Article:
My dad didn't want me to listen to Zeppelin, I think because it reminded him of his wilder days, and now he's a retired Southern Baptist minister.
My father's a Southern Baptist minister. I wasn't lighting cars on fire; I just wasn't.
It is my growing conviction that the Baptist churches in America are behind the age in missionary spirit. They now and then make a spasmodic effort to throw off a nightmare debt of some years' accumulation, and then sink back into unconscious repose.
You will readily believe me when I say that on leaving my country, I little imagined that I should ever become a Baptist. I had not indeed candidly examined the subject of baptism, but I had strong prejudices against the sect, that is everywhere spoken against.
My ordination in the Church of God in Christ was at age 9, and I later became a Baptist minister, which I am today.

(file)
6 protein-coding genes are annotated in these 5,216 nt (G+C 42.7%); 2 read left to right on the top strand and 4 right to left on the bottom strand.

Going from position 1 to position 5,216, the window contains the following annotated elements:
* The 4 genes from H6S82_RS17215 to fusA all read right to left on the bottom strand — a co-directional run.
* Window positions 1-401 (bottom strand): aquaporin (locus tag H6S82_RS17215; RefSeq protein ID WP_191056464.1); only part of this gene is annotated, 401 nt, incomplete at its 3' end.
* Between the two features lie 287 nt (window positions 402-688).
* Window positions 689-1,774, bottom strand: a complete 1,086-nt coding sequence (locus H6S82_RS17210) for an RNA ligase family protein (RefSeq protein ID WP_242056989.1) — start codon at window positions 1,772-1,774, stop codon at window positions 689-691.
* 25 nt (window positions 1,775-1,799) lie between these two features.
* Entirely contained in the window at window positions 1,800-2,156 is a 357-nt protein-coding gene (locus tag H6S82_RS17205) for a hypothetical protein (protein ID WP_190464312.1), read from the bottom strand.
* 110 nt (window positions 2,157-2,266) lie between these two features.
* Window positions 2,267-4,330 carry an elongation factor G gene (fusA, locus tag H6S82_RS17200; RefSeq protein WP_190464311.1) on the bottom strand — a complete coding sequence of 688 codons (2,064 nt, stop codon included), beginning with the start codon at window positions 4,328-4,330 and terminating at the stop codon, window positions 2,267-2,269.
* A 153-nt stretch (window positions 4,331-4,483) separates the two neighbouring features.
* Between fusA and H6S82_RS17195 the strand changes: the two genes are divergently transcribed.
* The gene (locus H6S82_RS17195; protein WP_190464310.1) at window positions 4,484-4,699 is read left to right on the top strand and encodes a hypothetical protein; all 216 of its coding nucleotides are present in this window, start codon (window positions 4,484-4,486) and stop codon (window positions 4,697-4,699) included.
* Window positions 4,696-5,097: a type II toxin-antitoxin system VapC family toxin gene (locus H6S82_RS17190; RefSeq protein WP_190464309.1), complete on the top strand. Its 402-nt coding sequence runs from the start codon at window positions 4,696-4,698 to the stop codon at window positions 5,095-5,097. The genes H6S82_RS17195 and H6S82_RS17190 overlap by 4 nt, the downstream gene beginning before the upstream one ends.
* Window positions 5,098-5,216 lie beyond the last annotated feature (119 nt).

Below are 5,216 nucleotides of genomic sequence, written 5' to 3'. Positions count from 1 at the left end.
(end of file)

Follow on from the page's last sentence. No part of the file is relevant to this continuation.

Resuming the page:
My granddad and great granddad were Baptist preachers from Western Kentucky.
My mom is a Sikh immigrant born in a refugee camp. My Irish-Swedish-Norwegian-Danish-English-American dad grew up Baptist.
The 1973 team is real special. I had never coached against Bear Bryant. Alabama had never played Notre Dame. It was North against South; the Catholics against the Baptists; both teams were undefeated, and everything was on the line.
I was in my dad's church, his Baptist church, and I think the first song I ever performed was 'Jesus Be a Fence Around Me.'
Perhaps we should worry less about judging people for being Mormon or Baptist or Muslim or gay or straight or black or white or Latino or by their religious or political brands and worry more about electing thoughtful, serious and ethical politicians on both sides of the political isle who are willing to work together for progress.